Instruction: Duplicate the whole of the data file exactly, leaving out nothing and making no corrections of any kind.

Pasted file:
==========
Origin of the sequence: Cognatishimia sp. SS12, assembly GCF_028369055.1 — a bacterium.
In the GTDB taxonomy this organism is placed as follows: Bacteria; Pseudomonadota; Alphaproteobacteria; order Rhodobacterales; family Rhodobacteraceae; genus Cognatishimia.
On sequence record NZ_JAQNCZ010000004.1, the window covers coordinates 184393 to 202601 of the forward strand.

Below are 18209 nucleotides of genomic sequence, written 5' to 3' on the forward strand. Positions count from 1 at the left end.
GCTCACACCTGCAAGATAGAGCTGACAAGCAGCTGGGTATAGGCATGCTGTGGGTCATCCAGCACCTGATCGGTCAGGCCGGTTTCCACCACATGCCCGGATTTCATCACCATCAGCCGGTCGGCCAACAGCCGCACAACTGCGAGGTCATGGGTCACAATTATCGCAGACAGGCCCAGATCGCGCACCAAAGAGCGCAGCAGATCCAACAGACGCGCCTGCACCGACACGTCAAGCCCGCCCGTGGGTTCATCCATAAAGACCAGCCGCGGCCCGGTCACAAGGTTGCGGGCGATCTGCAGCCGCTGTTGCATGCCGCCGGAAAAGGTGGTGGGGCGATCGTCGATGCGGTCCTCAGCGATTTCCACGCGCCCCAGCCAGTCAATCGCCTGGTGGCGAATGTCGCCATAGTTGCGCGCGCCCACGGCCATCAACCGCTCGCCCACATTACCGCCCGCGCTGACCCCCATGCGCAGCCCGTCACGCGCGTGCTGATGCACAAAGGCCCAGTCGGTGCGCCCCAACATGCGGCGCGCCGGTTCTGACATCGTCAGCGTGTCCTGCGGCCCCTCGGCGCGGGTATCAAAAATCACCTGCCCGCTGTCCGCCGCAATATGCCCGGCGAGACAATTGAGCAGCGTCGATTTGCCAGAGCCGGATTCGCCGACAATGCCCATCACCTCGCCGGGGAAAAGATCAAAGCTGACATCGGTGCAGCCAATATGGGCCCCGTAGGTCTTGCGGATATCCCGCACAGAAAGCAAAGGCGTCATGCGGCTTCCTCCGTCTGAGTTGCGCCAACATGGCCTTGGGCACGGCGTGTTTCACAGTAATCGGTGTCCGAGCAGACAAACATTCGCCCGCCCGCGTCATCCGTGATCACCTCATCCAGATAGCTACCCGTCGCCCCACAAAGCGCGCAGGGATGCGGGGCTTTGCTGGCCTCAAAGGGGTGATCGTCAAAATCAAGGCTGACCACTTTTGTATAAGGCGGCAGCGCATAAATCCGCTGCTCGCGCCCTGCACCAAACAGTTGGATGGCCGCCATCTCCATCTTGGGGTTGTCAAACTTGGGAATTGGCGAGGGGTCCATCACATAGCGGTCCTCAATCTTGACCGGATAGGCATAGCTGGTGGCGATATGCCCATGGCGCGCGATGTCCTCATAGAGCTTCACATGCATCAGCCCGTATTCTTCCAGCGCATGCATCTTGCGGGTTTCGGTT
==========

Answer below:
Origin of the sequence: Cognatishimia sp. SS12, assembly GCF_028369055.1 — a bacterium.
In the GTDB taxonomy this organism is placed as follows: Bacteria; Pseudomonadota; Alphaproteobacteria; order Rhodobacterales; family Rhodobacteraceae; genus Cognatishimia.
On sequence record NZ_JAQNCZ010000004.1, the window covers coordinates 184393 to 202601 of the forward strand.

Below are 18209 nucleotides of genomic sequence, written 5' to 3' on the forward strand. Positions count from 1 at the left end.
GCTCACACCTGCAAGATAGAGCTGACAAGCAGCTGGGTATAGGCATGCTGTGGGTCATCCAGCACCTGATCGGTCAGGCCGGTTTCCACCACATGCCCGGATTTCATCACCATCAGCCGGTCGGCCAACAGCCGCACAACTGCGAGGTCATGGGTCACAATTATCGCAGACAGGCCCAGATCGCGCACCAAAGAGCGCAGCAGATCCAACAGACGCGCCTGCACCGACACGTCAAGCCCGCCCGTGGGTTCATCCATAAAGACCAGCCGCGGCCCGGTCACAAGGTTGCGGGCGATCTGCAGCCGCTGTTGCATGCCGCCGGAAAAGGTGGTGGGGCGATCGTCGATGCGGTCCTCAGCGATTTCCACGCGCCCCAGCCAGTCAATCGCCTGGTGGCGAATGTCGCCATAGTTGCGCGCGCCCACGGCCATCAACCGCTCGCCCACATTACCGCCCGCGCTGACCCCCATGCGCAGCCCGTCACGCGCGTGCTGATGCACAAAGGCCCAGTCGGTGCGCCCCAACATGCGGCGCGCCGGTTCTGACATCGTCAGCGTGTCCTGCGGCCCCTCGGCGCGGGTATCAAAAATCACCTGCCCGCTGTCCGCCGCAATATGCCCGGCGAGACAATTGAGCAGCGTCGATTTGCCAGAGCCGGATTCGCCGACAATGCCCATCACCTCGCCGGGGAAAAGATCAAAGCTGACATCGGTGCAGCCAATATGGGCCCCGTAGGTCTTGCGGATATCCCGCACAGAAAGCAAAGGCGTCATGCGGCTTCCTCCGTCTGAGTTGCGCCAACATGGCCTTGGGCACGGCGTGTTTCACAGTAATCGGTGTCCGAGCAGACAAACATTCGCCCGCCCGCGTCATCCGTGATCACCTCATCCAGATAGCTACCCGTCGCCCCACAAAGCGCGCAGGGATGCGGGGCTTTGCTGGCCTCAAAGGGGTGATCGTCAAAATCAAGGCTGACCACTTTTGTATAAGGCGGCAGCGCATAAATCCGCTGCTCGCGCCCTGCACCAAACAGTTGGATGGCCGCCATCTCCATCTTGGGGTTGTCAAACTTGGGAATTGGCGAGGGGTCCATCACATAGCGGTCCTCAATCTTGACCGGATAGGCATAGCTGGTGGCGATATGCCCATGGCGCGCGATGTCCTCATAGAGCTTCACATGCATCAGCCCGTATTCTTCCAGCGCATGCATCTTGCGGGTTTCGGTT